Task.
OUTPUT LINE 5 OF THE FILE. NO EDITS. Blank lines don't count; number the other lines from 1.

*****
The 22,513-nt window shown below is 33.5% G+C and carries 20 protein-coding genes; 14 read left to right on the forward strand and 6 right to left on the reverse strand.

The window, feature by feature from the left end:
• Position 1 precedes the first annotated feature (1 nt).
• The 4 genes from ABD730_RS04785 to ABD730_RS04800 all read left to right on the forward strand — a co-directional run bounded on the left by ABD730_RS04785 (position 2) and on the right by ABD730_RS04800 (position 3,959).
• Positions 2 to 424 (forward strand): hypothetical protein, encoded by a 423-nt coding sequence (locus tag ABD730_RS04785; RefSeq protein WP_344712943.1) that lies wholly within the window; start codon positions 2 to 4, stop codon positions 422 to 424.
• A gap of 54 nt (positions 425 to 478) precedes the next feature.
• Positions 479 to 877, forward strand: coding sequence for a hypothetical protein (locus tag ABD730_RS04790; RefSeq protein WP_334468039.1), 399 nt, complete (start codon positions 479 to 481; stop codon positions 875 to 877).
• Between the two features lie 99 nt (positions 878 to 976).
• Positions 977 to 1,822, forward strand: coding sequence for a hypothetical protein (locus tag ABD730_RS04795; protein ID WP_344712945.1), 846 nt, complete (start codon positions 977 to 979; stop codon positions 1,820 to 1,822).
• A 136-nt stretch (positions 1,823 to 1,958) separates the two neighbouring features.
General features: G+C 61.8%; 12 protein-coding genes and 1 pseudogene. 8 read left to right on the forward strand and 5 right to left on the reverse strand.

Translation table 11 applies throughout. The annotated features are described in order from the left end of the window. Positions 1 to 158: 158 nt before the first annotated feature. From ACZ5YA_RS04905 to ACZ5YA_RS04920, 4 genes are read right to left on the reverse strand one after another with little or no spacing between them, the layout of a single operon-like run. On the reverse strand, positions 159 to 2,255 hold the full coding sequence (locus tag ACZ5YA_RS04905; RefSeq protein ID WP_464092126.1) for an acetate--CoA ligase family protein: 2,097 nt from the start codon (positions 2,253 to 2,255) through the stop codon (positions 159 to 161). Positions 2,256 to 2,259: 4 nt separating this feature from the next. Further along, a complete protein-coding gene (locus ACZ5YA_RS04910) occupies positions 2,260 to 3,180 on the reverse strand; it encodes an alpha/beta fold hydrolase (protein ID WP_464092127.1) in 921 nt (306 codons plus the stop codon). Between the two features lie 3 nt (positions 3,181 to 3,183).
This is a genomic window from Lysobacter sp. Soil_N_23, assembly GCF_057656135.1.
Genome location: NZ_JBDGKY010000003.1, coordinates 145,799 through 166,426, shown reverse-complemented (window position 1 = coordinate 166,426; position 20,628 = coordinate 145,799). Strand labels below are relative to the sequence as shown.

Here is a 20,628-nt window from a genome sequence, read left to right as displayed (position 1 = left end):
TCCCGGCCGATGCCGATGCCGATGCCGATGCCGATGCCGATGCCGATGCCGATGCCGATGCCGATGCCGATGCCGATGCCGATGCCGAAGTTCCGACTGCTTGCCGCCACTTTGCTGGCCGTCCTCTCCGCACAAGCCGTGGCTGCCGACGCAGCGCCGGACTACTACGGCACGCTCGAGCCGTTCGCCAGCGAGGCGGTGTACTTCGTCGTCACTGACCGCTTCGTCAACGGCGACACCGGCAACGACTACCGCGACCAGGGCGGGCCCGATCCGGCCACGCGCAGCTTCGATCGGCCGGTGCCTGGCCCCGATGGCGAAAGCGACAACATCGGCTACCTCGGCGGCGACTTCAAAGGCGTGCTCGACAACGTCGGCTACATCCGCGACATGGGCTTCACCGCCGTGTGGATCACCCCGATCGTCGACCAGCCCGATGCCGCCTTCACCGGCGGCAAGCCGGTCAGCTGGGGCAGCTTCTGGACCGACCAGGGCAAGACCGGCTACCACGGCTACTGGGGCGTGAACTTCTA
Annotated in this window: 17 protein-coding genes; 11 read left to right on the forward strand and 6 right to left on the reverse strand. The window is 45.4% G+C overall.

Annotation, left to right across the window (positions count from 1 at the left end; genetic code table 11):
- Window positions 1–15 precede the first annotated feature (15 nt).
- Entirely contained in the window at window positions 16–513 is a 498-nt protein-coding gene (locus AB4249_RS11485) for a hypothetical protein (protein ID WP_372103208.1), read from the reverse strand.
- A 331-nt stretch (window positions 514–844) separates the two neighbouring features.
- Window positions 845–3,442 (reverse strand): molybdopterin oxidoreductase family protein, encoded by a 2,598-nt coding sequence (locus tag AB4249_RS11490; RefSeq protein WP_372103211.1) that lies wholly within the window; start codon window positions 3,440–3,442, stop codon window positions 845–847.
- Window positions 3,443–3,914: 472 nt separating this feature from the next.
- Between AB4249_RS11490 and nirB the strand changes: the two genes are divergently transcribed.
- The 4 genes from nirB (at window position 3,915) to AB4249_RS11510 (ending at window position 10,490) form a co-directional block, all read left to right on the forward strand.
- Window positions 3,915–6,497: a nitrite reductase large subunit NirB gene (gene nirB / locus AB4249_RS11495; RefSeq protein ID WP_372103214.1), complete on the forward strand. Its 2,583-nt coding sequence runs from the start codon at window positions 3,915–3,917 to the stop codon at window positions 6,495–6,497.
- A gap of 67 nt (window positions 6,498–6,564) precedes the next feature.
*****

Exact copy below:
• Positions 2 to 424 (forward strand): hypothetical protein, encoded by a 423-nt coding sequence (locus tag ABD730_RS04785; RefSeq protein WP_344712943.1) that lies wholly within the window; start codon positions 2 to 4, stop codon positions 422 to 424.